Nearly 11,000 Kentucky graduates live in the Northern Kentucky/Greater Cincinnati area, the UK alumni association says.

But has any fan — anywhere — built a UK-specific gymnasium, as Arlinghaus has? In 1992, while building his house, he decided to build an indoor gym out back as a replica of Kentucky’s home court, Rupp Arena. Over the years it’s become known as “Rupp Arena North.”

Believing in Miller

“I didn’t really set out to do that,” he says, “but we were able to get a lot of autographs from some of the players in 1992 and we put them in the gym, and we got a friend to paint the logo at center court, and it just kind of turned into it.

“Now people come from everywhere to play in it.”

Even Arlinghaus knows that if Kentucky is going to live up to its potential, Miller will have to help lead the way.

“I hope he can do it,” he says. “I remember watching him in high school and thinking he was going to be an incredible player.”

But the talent for Kentucky this season is so immense that Miller has seen his role reduced. The team was ranked No. 2 in the nation to start the year, and sometimes Miller has been forced to come off the bench.

No matter, he says. His last year is all about one thing: Winning a national championship.

“We are all going to play anyways and have a big part in helping the team,” Miller said in response to a question from Danville journalist Larry Vaught about not starting. “We don’t even think about it.”

What Miller and the other players on this year’s squad think about is getting back to the Final Four.

“It hasn’t been discussed, but it’s what everyone wants,” sophomore forward and preseason All-American Terrence Jones said before the team’s first game. “We haven’t talked about it as a team, but it’s what everyone’s goal is.”

“I know Coach (Calipari) wants to win every game,” said freshman point guard Marquis Teague. “That’s why he looks so upset on the court. He just wants to win so bad and he is so passionate about it.”

“[Winning the championship] is a goal,” freshman forward Anthony Davis said. “You keep focusing on your goal and you can accomplish it. We’re just trying to go out here, play hard, win games, and accomplish our goals.”

Most say the team will have to rely on Miller’s senior leadership to reach their national title hopes. And in a career that has seen wild highs (his SEC Tourney MVP) and lows (most notably passing up a game-winning shot in a late-game situation last year), Miller will need to be more consistent as well.

“I need to step it up in the leadership category,” Miller says.

“I’m really trying to lead by example. I’m trying to go hard every day and talk to the other guys and make sure they know what’s going on.”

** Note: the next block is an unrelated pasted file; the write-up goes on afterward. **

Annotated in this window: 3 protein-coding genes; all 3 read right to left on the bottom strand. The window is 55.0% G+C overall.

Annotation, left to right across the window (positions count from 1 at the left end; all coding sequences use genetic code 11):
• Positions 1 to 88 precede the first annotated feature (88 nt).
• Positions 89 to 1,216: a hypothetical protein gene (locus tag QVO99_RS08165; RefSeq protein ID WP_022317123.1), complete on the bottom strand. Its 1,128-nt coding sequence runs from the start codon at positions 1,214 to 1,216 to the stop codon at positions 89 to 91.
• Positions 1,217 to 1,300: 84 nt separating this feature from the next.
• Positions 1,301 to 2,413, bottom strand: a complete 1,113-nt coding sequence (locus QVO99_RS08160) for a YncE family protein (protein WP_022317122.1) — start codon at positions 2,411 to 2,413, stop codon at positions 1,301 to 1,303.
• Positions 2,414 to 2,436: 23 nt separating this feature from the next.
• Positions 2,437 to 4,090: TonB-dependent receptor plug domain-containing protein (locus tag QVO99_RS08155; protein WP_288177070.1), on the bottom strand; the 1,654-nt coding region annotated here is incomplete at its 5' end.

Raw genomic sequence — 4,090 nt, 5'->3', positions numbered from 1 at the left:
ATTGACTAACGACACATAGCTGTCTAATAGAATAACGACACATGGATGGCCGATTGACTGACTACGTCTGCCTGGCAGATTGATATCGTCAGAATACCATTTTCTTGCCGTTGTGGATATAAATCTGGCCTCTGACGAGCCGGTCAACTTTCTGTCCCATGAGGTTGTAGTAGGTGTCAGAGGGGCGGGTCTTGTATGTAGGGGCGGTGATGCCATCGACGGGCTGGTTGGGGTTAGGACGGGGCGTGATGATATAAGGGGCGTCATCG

Miller knows how to win a championship, something he did as a senior at Mason County.

“It takes a lot of hard work and a lot of dedication,” Miller says. “There are going to be a lot of sacrifices made. One big aspect is that we have to be a team and be on the same page. We have to be like a family. If people are on different pages then it’s not going to work.”

Calipari agrees.

“I want (my players) to have peace of mind, do the best you can, be your brother’s keepers; what is supposed to happen will happen,” the coach says. “I want them to also dream big dreams. I want them to think beyond their surroundings.  I want them to be the best. I want our team to be the best. But in between then, where we are now and that kind of goal, is a lot of togetherness and a lot of sacrifice and guys having to give up some of their games and all those things.”

It’s something Miller already knows.

“He’s not been consistent with it, but I think he knows this is his senior year. You know, let’s bring it, let’s do it,” Calipari says. “And I’ve also said it’s unconventional, this team, because we have probably six or seven starters. 

“Who do you start? I don’t know yet. I do know that they will be the most consistent players on and off the court, guys that we know we can count on to start that game and we’ll go from there.”

And if Miller’s college career ends in the exact same manner as his high school career — with a championship — Miller and all the people of Northern Kentucky would be the first to say this crazy basketball ride was well worth it.

“I’ve been through a lot since I’ve been here with the ups and downs of UK basketball,” Miller says. “I mean, it’s fun to be on top.

“Hopefully it’s a fun and exciting season.” ■